When an individual has structural, biochemical or electrical abnormalities
of the brain, spinal cord, or other nerves, these abnormalities can result
in a range if disabling symptoms.
Examples of symptoms arising from a neurological disorder:
- Muscle weakness
- Loss of sensation
- Altered levels of consciousness
There are approximately 600 recognized neurological disorders, some of
which are relatively common, and others that are very rare. In 2006, the
World Health Organization estimated that neurological disorders and their
direct consequences affect up to one billion people across the globe.
The causes of neurological disorders vary, but include infections, congenital
abnormalities, genetic disorders, brain injuries, spinal cord injuries,
and nerve injuries.
Neurological Disorders & the Inability to Work
Social Security provides benefits to people who are unable to work because
they are suffering from a neurological disorder that is expected to last
at least a year or result in death.
Federal law has a strict definition of a "disability," which
is the inability to engage in any substantial gainful activity (SGA) because
of a medically determinable physical or mental impairment that is expect
to last for a continuous period of 12 months or which can be expected
to result in death.
Social Security's Listing of Impairments describes impairments for
each major body system which are considered serious enough to prevent
an individual from engaging in any gainful employment.
On the Listing of Impairments, neurological disorders are covered under
Section 11.00, some of which include:
- Parkinson's disease
- Amyotrophic lateral sclerosis
- Multiple sclerosis
Parkinson's disease is a progressive disorder of the neurological system
that affects a person's movement. The disease develops gradually,
often starting with a slight tremor in one of the hands.
While tremors are tell-tale signs of Parkinson's, the disease is commonly
associated with slowed movement, rigid muscles, impaired posture or balance,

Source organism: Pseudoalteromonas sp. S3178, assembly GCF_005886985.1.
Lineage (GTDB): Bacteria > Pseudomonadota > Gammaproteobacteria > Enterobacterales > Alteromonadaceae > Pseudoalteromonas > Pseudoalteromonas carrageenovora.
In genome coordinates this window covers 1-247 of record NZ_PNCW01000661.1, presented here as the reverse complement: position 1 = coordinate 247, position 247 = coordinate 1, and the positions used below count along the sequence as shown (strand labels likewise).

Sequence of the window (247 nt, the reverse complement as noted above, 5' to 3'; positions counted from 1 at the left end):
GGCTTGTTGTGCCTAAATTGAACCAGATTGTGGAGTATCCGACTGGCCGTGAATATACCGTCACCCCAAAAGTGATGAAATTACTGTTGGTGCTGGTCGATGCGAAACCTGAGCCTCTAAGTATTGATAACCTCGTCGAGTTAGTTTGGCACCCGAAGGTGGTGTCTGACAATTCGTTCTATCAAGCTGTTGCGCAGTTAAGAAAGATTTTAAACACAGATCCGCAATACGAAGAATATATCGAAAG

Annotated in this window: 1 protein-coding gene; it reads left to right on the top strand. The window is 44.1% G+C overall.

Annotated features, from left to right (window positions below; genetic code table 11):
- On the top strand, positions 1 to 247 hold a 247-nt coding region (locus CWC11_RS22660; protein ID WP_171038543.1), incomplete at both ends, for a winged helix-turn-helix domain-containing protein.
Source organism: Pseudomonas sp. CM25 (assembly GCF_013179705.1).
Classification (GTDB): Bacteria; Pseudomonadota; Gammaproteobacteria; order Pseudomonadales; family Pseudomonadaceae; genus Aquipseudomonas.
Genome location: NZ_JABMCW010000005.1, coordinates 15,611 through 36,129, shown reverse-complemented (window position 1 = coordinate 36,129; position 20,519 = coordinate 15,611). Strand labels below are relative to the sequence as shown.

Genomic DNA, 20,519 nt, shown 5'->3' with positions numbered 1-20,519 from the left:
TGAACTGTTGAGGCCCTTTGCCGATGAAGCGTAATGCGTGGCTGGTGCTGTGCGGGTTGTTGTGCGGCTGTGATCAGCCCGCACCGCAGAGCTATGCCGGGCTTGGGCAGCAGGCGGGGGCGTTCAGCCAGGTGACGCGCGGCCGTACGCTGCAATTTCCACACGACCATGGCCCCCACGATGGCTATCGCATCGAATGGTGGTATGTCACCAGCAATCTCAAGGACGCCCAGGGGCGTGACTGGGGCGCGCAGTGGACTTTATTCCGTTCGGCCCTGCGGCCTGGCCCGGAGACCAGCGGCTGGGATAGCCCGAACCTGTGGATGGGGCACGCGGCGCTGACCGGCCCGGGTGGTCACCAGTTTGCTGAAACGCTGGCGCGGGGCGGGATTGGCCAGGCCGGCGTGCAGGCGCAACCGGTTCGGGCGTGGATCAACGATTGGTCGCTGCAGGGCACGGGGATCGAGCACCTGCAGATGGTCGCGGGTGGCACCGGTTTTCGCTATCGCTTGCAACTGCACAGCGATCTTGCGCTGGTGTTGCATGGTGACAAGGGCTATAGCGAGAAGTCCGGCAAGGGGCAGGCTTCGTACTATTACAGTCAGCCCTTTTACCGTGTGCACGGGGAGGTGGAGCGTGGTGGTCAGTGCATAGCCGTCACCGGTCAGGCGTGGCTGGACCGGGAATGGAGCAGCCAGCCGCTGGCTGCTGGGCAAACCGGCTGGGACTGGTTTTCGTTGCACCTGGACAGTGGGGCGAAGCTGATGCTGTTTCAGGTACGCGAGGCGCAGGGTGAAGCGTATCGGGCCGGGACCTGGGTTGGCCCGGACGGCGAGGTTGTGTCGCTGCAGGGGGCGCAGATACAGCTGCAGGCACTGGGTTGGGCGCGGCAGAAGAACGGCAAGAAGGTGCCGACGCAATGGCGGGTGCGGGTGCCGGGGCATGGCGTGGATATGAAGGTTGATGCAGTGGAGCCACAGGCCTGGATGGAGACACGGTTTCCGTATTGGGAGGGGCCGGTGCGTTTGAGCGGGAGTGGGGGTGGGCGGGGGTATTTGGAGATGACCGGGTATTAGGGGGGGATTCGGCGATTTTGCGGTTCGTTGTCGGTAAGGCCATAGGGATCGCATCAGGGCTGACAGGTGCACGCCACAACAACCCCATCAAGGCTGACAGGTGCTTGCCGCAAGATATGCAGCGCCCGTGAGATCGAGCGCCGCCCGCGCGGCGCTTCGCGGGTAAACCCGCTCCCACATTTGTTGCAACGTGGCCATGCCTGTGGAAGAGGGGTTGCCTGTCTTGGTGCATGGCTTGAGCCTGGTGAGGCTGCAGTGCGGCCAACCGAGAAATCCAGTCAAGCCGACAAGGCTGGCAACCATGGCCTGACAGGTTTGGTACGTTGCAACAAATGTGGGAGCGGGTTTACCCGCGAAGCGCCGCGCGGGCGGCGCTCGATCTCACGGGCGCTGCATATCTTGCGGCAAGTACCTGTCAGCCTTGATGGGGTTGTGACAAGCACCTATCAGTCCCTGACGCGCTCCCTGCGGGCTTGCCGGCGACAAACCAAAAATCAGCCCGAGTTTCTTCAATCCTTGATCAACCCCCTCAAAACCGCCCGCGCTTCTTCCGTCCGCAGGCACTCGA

speech problems, writing changes, and the loss of automatic movements.
Amyotrophic Lateral Sclerosis
Amyotrophic lateral sclerosis, or ALS, is a neurological disease that causes
muscle weakness and affects physical function. ALS is also known as Lou
Gehrig's disease, a type of motor neuron disease that causes the nerve
cells to gradually break down and die.
ALS begins with muscle twitching and weakness in an arm or a leg, or sometimes
it includes slurred speech. Eventually, ALS affects the person's ability
to control the muscles needed to move, speak, eat and breathe. ALS is
incurable and ultimately leads to death.
Multiple sclerosis (MS) is a disease where the immune system attacks the
protective sheath (myelin) that covers the nerves. This damage disrupts
the communication between the brain and the rest of the body, which can
lead to irreversible damage of the nerves.
The signs and symptoms of MS vary widely depending on the level of damage
to the nerves affected. Some people with MS may lose the ability to walk,
while others may experience long periods of remission.
Have you been diagnosed with a neurological disease?
If you have been diagnosed with a neurological disease, you should apply
for disability benefits as soon as you become disabled. Since it can take
three to five months for the Social Security Administration to process
your application, you want to apply for disability benefits as soon as possible.
Since preparing a complete application in a timely manner is essential
to having your claim approved, it is important that you work with a Reno
Social Security disability lawyer from
Disability Action Advocates. Certain things are better left to a professional, and you simply cannot
afford to take a chance with your health or your financial wellbeing.
today to schedule a free case evaluation!